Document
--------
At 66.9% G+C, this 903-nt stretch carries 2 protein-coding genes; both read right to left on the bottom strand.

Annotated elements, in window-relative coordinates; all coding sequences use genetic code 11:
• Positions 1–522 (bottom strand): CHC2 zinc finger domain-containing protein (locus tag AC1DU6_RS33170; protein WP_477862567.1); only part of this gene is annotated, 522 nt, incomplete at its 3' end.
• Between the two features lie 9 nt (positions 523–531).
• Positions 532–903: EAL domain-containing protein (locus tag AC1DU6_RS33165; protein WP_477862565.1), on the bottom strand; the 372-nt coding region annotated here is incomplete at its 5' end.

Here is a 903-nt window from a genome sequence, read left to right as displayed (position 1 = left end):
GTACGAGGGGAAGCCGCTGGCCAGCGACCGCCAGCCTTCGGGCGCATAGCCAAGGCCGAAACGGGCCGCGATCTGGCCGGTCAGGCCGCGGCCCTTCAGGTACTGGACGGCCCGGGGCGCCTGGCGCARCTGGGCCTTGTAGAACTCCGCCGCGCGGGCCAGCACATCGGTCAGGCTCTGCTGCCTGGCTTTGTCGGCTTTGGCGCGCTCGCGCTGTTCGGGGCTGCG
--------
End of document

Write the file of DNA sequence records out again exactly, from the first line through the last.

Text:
At 66.9% G+C, this 903-nt stretch carries 2 protein-coding genes; both read right to left on the bottom strand.

Annotated elements, in window-relative coordinates; all coding sequences use genetic code 11:
• Positions 1–522 (bottom strand): CHC2 zinc finger domain-containing protein (locus tag AC1DU6_RS33170; protein WP_477862567.1); only part of this gene is annotated, 522 nt, incomplete at its 3' end.
• Between the two features lie 9 nt (positions 523–531).
• Positions 532–903: EAL domain-containing protein (locus tag AC1DU6_RS33165; protein WP_477862565.1), on the bottom strand; the 372-nt coding region annotated here is incomplete at its 5' end.

Here is a 903-nt window from a genome sequence, read left to right as displayed (position 1 = left end):
GTACGAGGGGAAGCCGCTGGCCAGCGACCGCCAGCCTTCGGGCGCATAGCCAAGGCCGAAACGGGCCGCGATCTGGCCGGTCAGGCCGCGGCCCTTCAGGTACTGGACGGCCCGGGGCGCCTGGCGCARCTGGGCCTTGTAGAACTCCGCCGCGCGGGCCAGCACATCGGTCAGGCTCTGCTGCCTGGCTTTGTCGGCTTTGGCGCGCTCGCGCTGTTCGGGGCTGCG